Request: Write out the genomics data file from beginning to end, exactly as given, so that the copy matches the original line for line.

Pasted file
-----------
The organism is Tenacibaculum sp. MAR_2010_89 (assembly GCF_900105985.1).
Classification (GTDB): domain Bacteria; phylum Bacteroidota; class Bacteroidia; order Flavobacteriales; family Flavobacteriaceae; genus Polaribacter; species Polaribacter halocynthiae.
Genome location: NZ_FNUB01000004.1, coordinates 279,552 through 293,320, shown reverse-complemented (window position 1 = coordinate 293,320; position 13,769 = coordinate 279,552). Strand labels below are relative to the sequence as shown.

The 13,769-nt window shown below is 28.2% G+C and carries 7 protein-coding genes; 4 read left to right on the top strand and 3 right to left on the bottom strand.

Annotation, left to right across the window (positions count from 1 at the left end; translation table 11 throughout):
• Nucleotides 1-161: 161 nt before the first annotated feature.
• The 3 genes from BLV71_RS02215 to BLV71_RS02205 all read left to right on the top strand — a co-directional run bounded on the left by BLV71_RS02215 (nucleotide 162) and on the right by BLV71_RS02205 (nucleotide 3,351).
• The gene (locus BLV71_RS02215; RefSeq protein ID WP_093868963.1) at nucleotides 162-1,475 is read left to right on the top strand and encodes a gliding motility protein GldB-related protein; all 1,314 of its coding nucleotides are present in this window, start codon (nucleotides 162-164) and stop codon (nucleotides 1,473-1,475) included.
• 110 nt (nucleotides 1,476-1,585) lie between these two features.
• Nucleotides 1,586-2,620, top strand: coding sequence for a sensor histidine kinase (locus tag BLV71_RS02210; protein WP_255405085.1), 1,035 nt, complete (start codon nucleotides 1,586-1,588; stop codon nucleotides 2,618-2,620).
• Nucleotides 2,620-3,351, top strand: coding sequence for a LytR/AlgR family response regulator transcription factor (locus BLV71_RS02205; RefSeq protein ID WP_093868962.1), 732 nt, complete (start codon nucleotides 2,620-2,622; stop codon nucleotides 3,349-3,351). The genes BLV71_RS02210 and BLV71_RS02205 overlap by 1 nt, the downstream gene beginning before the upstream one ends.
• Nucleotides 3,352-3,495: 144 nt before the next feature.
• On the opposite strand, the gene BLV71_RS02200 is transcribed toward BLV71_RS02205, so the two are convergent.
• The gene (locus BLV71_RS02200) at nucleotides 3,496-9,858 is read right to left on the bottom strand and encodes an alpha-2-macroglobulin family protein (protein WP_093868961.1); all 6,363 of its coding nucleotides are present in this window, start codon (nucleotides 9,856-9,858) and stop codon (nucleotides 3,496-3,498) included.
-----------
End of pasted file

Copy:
The organism is Tenacibaculum sp. MAR_2010_89 (assembly GCF_900105985.1).
Classification (GTDB): domain Bacteria; phylum Bacteroidota; class Bacteroidia; order Flavobacteriales; family Flavobacteriaceae; genus Polaribacter; species Polaribacter halocynthiae.
Genome location: NZ_FNUB01000004.1, coordinates 279,552 through 293,320, shown reverse-complemented (window position 1 = coordinate 293,320; position 13,769 = coordinate 279,552). Strand labels below are relative to the sequence as shown.

The 13,769-nt window shown below is 28.2% G+C and carries 7 protein-coding genes; 4 read left to right on the top strand and 3 right to left on the bottom strand.

Annotation, left to right across the window (positions count from 1 at the left end; translation table 11 throughout):
• Nucleotides 1-161: 161 nt before the first annotated feature.
• The 3 genes from BLV71_RS02215 to BLV71_RS02205 all read left to right on the top strand — a co-directional run bounded on the left by BLV71_RS02215 (nucleotide 162) and on the right by BLV71_RS02205 (nucleotide 3,351).
• The gene (locus BLV71_RS02215; RefSeq protein ID WP_093868963.1) at nucleotides 162-1,475 is read left to right on the top strand and encodes a gliding motility protein GldB-related protein; all 1,314 of its coding nucleotides are present in this window, start codon (nucleotides 162-164) and stop codon (nucleotides 1,473-1,475) included.
• 110 nt (nucleotides 1,476-1,585) lie between these two features.
• Nucleotides 1,586-2,620, top strand: coding sequence for a sensor histidine kinase (locus tag BLV71_RS02210; protein WP_255405085.1), 1,035 nt, complete (start codon nucleotides 1,586-1,588; stop codon nucleotides 2,618-2,620).
• Nucleotides 2,620-3,351, top strand: coding sequence for a LytR/AlgR family response regulator transcription factor (locus BLV71_RS02205; RefSeq protein ID WP_093868962.1), 732 nt, complete (start codon nucleotides 2,620-2,622; stop codon nucleotides 3,349-3,351). The genes BLV71_RS02210 and BLV71_RS02205 overlap by 1 nt, the downstream gene beginning before the upstream one ends.
• Nucleotides 3,352-3,495: 144 nt before the next feature.
• On the opposite strand, the gene BLV71_RS02200 is transcribed toward BLV71_RS02205, so the two are convergent.
• The gene (locus BLV71_RS02200) at nucleotides 3,496-9,858 is read right to left on the bottom strand and encodes an alpha-2-macroglobulin family protein (protein WP_093868961.1); all 6,363 of its coding nucleotides are present in this window, start codon (nucleotides 9,856-9,858) and stop codon (nucleotides 3,496-3,498) included.